The day before Christmas, we ventured out to explore Point Lobos State Natural Reserve. The ‘we’ I refer to was myself, Amira, Paul, my cousin Doug, Mom, Dad and Aunt Carol. Piled into two cars, we took the short pilgrimage from Monterey to the reserve. The skies were a flat gray and the wind was cool enough to warrant and make us grateful for cozy knit hats, bundling scarves and coats to hold warmth to our bodies.
We parked next to an inlet of water. Even though tossed about, the water was without white caps except where it met with rocks. The skies were overcast in such a way that the water was a deeper, mysterious blue-green-grey.
When Amira was younger, she hated getting wet. She would panic. We would always say, if her hair or clothes got wet, “It’ll dry. Don’t worry! It’ll dry.” She was never comforted. I, on the other hand, have always been drawn to the water. It seemed so foreign to me that my daughter wouldn’t be as well.
Now, I’m finding she is more and more like me. If there is water, she is near its edge. She hears the same siren song as I do. I always try to remember to celebrate our individual differences. That said, it means a lot to me that she understands the compelling language, love and healing solace that water is. She hears the water’s invitation as strongly as I do nowadays, and that makes me happy.
Paul was particularly well dressed for our Point Lobos adventure. He, very much, looked the part of a ship’s captain only briefly on shore before heading out to explore the mysteries the seas hold . Well… except the Converse tennis shoes… which are conveniently hidden here.
And not hidden here…
Across the inlet and in the distance, there is a small shock of white in the landscape. It’s San Carlos Borromeo del Rio Carmelo Mission. Spanish explorers and missionaries arrived in the mid-1700′s. Established 1770, this was second mission built in California.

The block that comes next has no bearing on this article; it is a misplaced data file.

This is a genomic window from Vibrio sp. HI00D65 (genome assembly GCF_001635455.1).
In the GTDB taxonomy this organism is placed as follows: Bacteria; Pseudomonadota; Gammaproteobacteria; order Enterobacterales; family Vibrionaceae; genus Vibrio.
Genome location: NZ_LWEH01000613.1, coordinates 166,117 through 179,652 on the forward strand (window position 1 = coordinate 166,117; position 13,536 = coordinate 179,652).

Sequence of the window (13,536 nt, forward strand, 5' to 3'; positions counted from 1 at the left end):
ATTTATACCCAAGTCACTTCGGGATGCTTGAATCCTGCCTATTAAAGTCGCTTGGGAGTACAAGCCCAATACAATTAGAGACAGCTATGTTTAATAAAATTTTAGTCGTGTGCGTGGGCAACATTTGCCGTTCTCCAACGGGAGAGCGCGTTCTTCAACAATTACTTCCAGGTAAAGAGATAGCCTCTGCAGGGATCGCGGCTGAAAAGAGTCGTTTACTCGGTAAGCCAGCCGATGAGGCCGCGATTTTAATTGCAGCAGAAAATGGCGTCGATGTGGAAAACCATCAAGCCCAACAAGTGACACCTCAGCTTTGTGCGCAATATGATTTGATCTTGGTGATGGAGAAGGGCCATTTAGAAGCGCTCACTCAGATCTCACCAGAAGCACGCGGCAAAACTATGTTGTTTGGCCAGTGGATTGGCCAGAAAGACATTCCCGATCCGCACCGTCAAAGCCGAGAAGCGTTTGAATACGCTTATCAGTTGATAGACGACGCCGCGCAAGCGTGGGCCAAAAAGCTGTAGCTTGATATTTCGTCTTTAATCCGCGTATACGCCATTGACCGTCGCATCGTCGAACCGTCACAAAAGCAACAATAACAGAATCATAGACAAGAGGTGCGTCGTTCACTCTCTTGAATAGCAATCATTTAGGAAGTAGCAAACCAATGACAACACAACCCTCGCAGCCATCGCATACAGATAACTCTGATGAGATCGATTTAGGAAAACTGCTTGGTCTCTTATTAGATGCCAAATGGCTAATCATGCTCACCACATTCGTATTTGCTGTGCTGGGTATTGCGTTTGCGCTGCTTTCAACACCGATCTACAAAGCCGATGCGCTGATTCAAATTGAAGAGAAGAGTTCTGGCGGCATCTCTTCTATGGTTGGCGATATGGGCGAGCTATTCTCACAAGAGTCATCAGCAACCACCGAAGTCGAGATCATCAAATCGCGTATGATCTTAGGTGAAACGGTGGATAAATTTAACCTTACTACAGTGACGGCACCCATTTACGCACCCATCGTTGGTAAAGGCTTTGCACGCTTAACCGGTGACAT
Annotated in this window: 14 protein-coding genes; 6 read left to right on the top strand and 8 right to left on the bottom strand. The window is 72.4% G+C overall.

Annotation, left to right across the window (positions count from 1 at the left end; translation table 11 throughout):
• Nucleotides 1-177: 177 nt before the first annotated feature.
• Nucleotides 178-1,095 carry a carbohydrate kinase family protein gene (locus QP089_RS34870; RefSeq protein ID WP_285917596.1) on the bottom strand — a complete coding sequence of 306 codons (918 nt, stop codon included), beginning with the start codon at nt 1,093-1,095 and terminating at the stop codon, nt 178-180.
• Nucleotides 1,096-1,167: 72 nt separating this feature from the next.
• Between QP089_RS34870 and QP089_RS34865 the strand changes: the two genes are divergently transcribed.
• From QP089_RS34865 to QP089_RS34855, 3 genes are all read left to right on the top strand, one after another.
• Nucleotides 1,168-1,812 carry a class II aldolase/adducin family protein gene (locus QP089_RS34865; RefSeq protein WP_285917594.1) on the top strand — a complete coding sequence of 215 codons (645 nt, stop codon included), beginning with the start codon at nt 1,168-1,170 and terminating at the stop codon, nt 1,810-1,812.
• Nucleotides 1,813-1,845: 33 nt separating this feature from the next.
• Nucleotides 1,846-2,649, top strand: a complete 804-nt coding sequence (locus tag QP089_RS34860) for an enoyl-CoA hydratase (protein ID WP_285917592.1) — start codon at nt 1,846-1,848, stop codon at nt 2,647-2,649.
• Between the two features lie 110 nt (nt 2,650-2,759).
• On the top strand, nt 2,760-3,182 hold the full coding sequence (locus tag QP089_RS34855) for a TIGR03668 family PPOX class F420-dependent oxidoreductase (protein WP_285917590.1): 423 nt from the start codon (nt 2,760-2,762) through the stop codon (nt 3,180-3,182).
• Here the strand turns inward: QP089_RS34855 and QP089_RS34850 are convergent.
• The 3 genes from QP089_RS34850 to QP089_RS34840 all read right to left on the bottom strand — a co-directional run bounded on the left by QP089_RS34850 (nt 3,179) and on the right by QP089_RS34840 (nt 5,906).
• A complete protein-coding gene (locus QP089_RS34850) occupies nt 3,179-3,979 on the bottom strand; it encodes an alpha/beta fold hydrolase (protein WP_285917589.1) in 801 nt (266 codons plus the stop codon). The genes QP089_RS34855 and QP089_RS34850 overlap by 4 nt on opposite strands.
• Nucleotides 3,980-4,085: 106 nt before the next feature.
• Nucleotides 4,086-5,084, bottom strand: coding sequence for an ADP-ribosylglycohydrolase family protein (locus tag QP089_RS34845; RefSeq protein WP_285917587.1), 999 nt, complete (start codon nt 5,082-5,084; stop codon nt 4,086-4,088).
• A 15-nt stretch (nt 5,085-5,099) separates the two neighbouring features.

At least three thousand years ago, significantly before the arrival of the Spanish, the Ohlone people had migrated and settled here. Small tribes lived in permanent settlements in the area. I read online that 19 different sites have been discovered that show evidence of the Ohlone camp sites. I didn’t but would have enjoyed seeing them.
Especially when we climbed up the trails toward the Point, I felt the power of time and nature and the influence it has had on all the people who have lived and traveled through here. It could be said that it was imagined, but I felt the connection.
The farther up and in we went, the stronger the winds grew. Avoiding, what I’m sure were even stronger and more buffeting winds, the cormorants clung to the rock edges.
This one caught my special attention as he was on his own, away from the larger gulp.
A mesmerizing blue-green, the water crashed about between massive rock boulders. So startled by the color, I kept staring and commenting. It felt either unreal or so, so very real… it was work to take it in.
Below, that blur of black there, is a cormorant struggling against the wind. It was driven down into the water by the gusts. It finally made its way to the nook of a rock where it took safe refuge.
The closer to the Point we got, the more intense the weather got. And simultaneously, the more intense my experience became…
As I am working on this, I’m realizing this is a two or three part blog post in the making. I can’t fit it all in one. This is not only because I have a slew more of photos to share, but also thoughts and reflections on my experience.
I’ll hope you’ll come back for more soon…